Whenever God is at work, we will always be able to discover some nay-sayers. There will always be nay-sayers. Everybody has an explanation for what God is up to that generally doesn’t include God at all. And the nay-sayers in this case have got everything figured out. There is no mystery or wonder here at all. These believers have been into the sauce. This isn’t God at work, this is drunkenness. This is foolishness. It is simply the result of the imbibing of too much spirituous liquor. The spirit of the fermented grape has undone these people. Do not confuse this with the spirit of God.

Now, think deeply. On whose side are we on? With whom do we most agree within the deepest recesses of our hearts? What spirit is at work here? One of the ironies of this passage is that the members of this Resurrection Community are proclaiming the mighty works of God from both the ancient and recent pasts. And yet it is also very obvious that while they are doing this, that God is doing yet another brand new thing. And it is this brand new thing that the nay-sayers are so strenuously opposing. And that is not so unusual is it? Always, when God does a new thing, there is opposition to it.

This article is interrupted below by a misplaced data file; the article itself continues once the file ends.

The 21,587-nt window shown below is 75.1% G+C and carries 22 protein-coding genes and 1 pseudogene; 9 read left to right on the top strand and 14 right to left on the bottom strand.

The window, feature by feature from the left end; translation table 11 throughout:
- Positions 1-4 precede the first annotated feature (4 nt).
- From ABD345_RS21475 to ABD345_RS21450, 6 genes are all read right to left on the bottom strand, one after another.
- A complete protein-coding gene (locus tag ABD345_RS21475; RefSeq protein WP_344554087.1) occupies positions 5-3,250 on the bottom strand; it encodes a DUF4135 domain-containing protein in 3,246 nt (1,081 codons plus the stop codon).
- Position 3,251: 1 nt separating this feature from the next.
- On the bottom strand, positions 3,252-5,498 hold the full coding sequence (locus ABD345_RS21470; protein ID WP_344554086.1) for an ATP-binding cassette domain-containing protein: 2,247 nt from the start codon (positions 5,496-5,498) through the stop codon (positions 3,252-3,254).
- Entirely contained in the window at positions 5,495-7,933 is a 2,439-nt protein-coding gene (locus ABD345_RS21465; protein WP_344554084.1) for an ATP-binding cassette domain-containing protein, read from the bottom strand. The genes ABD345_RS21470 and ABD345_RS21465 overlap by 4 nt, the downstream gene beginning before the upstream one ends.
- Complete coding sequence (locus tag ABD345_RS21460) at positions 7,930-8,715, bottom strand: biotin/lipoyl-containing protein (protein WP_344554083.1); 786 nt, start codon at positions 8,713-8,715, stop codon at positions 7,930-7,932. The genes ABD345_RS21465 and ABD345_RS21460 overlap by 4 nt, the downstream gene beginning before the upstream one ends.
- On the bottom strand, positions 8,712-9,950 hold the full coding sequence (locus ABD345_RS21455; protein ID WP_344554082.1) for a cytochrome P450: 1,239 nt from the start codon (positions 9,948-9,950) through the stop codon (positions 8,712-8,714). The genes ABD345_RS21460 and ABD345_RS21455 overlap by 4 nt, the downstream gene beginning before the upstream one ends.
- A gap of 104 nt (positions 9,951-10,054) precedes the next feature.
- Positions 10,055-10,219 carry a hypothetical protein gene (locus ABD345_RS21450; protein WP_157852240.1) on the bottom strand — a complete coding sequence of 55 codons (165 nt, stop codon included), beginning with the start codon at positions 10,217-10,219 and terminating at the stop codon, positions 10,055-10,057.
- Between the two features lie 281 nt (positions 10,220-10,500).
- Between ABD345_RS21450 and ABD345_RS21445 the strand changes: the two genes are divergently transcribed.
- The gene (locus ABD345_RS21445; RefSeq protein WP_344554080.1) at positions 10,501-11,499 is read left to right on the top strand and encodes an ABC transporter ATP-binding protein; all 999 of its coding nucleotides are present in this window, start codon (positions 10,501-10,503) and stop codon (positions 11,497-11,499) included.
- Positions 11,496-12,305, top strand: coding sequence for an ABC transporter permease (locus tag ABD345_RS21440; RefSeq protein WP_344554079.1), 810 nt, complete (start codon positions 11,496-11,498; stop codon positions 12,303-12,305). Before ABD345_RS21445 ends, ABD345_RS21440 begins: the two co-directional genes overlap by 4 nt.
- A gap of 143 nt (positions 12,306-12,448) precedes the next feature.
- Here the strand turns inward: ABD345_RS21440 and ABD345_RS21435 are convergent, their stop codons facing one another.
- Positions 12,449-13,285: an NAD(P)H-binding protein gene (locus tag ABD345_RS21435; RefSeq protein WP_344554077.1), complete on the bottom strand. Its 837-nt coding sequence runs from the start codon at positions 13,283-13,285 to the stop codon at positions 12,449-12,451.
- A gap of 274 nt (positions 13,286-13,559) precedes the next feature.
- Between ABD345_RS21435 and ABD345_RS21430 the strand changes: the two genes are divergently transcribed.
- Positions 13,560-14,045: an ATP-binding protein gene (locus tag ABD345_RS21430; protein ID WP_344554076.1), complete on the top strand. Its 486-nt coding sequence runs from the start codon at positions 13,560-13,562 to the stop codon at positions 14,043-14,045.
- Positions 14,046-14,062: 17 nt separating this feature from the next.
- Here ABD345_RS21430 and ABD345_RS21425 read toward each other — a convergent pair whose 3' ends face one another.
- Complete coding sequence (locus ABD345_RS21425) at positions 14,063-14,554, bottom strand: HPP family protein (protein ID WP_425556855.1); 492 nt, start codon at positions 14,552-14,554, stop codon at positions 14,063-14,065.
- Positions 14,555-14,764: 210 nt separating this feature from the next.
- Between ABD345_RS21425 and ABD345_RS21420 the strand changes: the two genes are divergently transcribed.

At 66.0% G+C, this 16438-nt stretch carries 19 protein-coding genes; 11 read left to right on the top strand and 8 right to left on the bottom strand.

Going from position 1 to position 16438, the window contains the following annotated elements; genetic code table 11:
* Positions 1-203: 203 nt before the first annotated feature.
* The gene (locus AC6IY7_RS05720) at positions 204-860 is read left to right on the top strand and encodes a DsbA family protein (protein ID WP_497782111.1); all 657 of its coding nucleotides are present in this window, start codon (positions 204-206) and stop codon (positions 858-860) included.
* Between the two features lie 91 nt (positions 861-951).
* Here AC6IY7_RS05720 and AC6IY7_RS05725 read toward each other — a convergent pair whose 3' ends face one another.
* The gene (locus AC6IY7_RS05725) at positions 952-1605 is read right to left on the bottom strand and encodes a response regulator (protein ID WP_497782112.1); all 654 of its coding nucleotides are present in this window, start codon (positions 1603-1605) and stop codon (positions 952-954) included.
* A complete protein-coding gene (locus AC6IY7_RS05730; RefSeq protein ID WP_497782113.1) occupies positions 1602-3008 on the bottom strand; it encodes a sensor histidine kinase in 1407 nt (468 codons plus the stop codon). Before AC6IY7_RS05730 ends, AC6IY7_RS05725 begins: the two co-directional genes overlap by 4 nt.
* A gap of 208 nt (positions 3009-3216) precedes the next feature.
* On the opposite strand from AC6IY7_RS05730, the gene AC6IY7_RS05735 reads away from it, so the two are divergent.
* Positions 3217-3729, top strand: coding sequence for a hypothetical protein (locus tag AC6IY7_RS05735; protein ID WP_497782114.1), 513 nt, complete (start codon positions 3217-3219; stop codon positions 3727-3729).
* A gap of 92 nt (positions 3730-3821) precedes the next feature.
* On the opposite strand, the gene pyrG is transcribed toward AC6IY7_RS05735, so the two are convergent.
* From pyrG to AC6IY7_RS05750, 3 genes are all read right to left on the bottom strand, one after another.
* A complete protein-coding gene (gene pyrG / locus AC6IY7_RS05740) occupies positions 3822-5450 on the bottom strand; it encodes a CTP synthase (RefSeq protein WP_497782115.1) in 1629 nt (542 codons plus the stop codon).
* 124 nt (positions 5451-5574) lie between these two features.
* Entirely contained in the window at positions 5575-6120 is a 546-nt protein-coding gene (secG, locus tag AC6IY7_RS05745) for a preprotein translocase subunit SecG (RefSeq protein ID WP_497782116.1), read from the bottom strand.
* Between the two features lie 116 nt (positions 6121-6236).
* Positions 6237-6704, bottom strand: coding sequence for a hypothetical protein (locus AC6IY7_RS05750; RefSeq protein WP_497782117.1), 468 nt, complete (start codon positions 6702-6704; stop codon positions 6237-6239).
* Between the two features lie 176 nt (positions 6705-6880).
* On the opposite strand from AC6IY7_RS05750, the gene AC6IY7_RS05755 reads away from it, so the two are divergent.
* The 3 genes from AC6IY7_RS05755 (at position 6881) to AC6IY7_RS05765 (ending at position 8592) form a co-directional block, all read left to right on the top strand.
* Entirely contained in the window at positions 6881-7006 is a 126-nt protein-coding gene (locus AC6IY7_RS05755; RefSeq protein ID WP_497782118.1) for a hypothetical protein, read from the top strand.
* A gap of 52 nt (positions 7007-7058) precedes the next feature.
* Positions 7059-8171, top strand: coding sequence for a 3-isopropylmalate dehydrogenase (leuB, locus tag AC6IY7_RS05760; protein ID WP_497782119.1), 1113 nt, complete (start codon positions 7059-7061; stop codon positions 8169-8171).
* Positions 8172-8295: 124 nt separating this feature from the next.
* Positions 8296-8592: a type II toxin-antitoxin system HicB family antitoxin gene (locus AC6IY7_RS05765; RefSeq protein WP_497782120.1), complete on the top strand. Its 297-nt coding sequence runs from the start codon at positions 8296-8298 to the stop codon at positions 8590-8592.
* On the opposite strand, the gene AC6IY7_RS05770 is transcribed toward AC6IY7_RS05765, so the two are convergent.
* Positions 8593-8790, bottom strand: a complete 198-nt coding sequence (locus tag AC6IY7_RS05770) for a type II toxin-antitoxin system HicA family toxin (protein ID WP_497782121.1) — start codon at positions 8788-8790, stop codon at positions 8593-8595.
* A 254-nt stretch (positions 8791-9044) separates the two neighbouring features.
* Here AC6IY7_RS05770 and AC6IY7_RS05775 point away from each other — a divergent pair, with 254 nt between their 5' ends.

We live now in a world that is becoming newer and newer every day. We truly do not know what tomorrow will bring. We cannot predict a thing and so, we might legitimately ask, what is God up to? What is the new thing that God is doing, now that he has pushed the world’s pause button? I cannot say for sure what God is doing, because I cannot always know the mind of God. But I can say this: God is doing something. God is busy getting our undivided attention. He would not have pushed the pause button otherwise. That is undeniable. We cannot ignore all of the newness around us. But this we can do, until God reveals what he is up to. We can be busy telling God’s stories, both from the ancient and recent pasts. We are still very much the Resurrection Community that broke forth, under the power of the Holy Spirit, to proclaim the mighty acts of God. That has not changed. That is still our calling.